By MARY SANCHEZ

Knight Ridder Newspapers

The execution of Stanley Tookie Williams accomplished one thing. It created Williams the martyr.

Interesting how people are often given more credit in death, than what they deserved in life.

In some circles ex-gang leader Williams is already viewed as the victim. He is spoken of as being killed by “the system”; in his case by lethal injection.

Note the guilt is on the nebulous “system,” not on Williams’ heinous past. This version camouflages the full truth.

Williams was a cold-blooded killer, convicted of four deaths but also notorious for nurturing the Crips into a gang movement that threaten minority communities nationwide.

Williams should not have been executed. Not because he had reached some sort of earthly redemption as he claimed, and therefore deserved life in prison. But because the evil he propagated through the Crips could only begin to be rectified by a lifetime of misery behind bars.

By giving him death instead, the state of California inadvertently cleared the way for Williams’ hero status. It also bought into the eye-for-an-eye sort of revenge that once characterized Williams’ life.

The retooling of Williams’ life story began before his body was cold. Supporters outside San Quentin prison began to sing “We Shall Overcome” as they protested his death. Normally the song implies overcoming racism and prejudice. It was an anthem during the civil rights movement. So it was an odd choice to be sung for a man who arguably caused as much grief to modern-day minority communities as the Klan once did through lynching.

But the image of Williams as a savior to the very communities he helped ravage is already beginning to cement. During the last days of his life, many a well-known star stood up in Williams’ defense.

There was actor Jamie Foxx, who played Williams in a movie. And rap star Snoop Dogg, who praised Williams’ ability to reach urban youth. And the Rev. Jesse Jackson was among the many voices pleading for clemency.

With the real Williams not around to shake his own pedestal, the image that will stick is a man surrounded by such star power.

More helpful images would be Williams as a hulking man of powerful muscles, but still literally shackled due to the horrible choices he in life. Gone is the man who could tell young people, “Yes, a movie was made about my life, but I will never walk free again.” Gone is the chance for Williams to provide more evidence of the redemption he claimed.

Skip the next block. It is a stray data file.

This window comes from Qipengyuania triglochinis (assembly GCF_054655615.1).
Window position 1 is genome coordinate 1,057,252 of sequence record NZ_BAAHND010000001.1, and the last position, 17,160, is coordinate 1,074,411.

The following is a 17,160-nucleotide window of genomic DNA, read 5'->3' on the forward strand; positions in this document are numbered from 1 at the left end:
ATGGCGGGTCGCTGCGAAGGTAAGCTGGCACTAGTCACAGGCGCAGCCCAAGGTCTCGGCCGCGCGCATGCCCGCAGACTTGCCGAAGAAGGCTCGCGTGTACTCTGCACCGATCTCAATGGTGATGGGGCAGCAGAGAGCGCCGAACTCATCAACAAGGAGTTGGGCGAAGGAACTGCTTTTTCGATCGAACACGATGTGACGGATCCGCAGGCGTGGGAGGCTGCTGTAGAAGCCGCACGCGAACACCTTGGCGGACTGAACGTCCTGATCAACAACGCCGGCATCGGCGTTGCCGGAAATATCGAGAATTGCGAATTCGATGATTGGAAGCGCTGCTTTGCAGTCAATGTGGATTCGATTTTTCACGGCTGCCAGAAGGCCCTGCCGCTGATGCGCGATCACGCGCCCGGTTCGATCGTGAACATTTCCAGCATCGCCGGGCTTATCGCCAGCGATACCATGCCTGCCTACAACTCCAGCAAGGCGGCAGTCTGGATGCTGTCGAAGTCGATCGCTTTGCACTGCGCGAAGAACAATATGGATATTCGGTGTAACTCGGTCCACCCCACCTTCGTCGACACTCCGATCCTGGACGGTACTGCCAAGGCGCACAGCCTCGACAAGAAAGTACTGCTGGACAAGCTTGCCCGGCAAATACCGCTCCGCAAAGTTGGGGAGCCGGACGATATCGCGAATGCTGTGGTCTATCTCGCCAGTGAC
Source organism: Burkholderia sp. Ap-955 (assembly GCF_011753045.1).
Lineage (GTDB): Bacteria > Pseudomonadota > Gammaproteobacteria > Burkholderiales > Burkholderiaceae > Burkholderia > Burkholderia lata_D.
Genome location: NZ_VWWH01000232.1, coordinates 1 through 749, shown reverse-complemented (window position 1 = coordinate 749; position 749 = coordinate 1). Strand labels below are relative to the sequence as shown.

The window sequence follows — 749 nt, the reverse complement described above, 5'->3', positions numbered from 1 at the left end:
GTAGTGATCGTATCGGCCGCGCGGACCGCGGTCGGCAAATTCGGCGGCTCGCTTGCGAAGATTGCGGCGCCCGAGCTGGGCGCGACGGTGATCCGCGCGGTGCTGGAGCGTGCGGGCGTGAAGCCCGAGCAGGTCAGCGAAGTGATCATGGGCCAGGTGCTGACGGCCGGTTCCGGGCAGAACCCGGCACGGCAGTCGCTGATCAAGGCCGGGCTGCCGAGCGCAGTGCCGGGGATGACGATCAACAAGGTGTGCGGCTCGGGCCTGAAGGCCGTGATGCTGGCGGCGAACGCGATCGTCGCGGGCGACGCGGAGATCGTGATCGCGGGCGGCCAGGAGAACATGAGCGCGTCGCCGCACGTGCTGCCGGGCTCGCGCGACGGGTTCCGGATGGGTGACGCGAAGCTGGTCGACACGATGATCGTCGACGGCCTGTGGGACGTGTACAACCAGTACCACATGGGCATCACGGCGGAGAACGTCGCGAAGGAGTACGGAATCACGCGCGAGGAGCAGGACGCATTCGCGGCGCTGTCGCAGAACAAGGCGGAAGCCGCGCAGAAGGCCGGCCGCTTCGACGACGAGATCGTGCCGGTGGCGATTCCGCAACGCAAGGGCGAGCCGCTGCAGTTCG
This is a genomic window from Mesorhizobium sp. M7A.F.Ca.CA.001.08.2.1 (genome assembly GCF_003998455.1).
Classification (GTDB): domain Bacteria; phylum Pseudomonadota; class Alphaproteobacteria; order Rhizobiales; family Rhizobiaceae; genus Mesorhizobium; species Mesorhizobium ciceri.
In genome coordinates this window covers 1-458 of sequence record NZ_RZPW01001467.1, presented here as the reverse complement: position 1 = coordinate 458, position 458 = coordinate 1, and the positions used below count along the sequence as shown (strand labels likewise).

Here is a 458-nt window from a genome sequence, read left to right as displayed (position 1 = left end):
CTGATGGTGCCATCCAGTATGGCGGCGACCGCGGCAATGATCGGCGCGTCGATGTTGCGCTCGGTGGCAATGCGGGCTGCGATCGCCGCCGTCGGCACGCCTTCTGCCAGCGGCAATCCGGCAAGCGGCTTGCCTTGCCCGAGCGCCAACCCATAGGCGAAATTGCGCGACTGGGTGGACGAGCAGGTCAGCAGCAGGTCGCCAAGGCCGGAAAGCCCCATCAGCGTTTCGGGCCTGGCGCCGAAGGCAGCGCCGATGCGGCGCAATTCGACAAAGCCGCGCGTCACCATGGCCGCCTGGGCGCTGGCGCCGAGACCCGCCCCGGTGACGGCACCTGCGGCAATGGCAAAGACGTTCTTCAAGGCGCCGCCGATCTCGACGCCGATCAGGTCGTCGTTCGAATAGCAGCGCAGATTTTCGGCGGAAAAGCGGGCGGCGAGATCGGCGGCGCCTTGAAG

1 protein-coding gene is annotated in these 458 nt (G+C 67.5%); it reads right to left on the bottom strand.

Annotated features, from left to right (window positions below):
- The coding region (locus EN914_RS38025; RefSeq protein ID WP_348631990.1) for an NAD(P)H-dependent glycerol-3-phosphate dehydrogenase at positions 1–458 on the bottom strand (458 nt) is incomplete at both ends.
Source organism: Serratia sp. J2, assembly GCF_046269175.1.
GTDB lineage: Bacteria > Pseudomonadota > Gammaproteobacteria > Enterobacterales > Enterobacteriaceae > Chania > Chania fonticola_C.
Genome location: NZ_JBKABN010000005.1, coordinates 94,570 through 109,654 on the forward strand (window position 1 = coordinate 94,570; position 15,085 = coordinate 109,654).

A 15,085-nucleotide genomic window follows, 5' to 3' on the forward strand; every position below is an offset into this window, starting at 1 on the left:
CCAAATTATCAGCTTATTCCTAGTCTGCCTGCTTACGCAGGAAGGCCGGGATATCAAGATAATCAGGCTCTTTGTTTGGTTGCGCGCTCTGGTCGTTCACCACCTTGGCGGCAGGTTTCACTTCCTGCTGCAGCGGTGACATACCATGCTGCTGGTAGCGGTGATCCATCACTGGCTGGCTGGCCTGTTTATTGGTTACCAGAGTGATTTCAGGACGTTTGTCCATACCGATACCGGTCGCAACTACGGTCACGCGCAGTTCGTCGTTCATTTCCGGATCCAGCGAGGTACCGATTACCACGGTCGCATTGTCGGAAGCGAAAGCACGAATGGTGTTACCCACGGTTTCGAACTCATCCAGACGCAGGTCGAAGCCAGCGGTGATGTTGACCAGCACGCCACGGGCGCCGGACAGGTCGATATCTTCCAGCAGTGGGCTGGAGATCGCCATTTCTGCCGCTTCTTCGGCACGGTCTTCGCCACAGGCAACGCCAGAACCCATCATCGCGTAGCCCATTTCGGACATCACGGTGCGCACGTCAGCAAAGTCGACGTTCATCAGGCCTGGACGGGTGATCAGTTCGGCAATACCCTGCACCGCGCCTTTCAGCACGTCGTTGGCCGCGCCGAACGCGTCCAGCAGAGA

Even Williams acknowledged his change of heart only happened because of incarceration.

In an interview with the New York Times, Williams said, “Had I still been in society I never would have been able to make the kind of impact I can now.”

Locked up, Williams actually did some good. His speeches, by telephone, and books urged young people to avoid the violent life he had chosen.

In denying clemency, California Gov. Arnold Schwarzenegger questioned the impact of Williams’ work, citing a lack of decrease in gang violence. But there is no way to tally the children who have been steered clear of gangs by Williams. And there will be no way to know the numbers who could have been persuaded in the future.

Dead, Williams also cannot provide the full truth to his soon-to-be over-glorified image. Williams’ legacy will be guided by people eager to eulogize him into a hero status he never earned in life.

The redemption Williams claimed to possess is not measurable by a handful of speeches, a few children’s books. Atonement for the violence he caused could only be measured by a lifetime of good works.

Williams simply had done far too much evil in his life. He needed to live a long, long time to make a dent toward amends.

Gov. Schwarzenegger posed a critical question in his statement denying clemency: “Is Williams’ redemption complete and sincere, or is it just a hollow promise?”

The world will never know.

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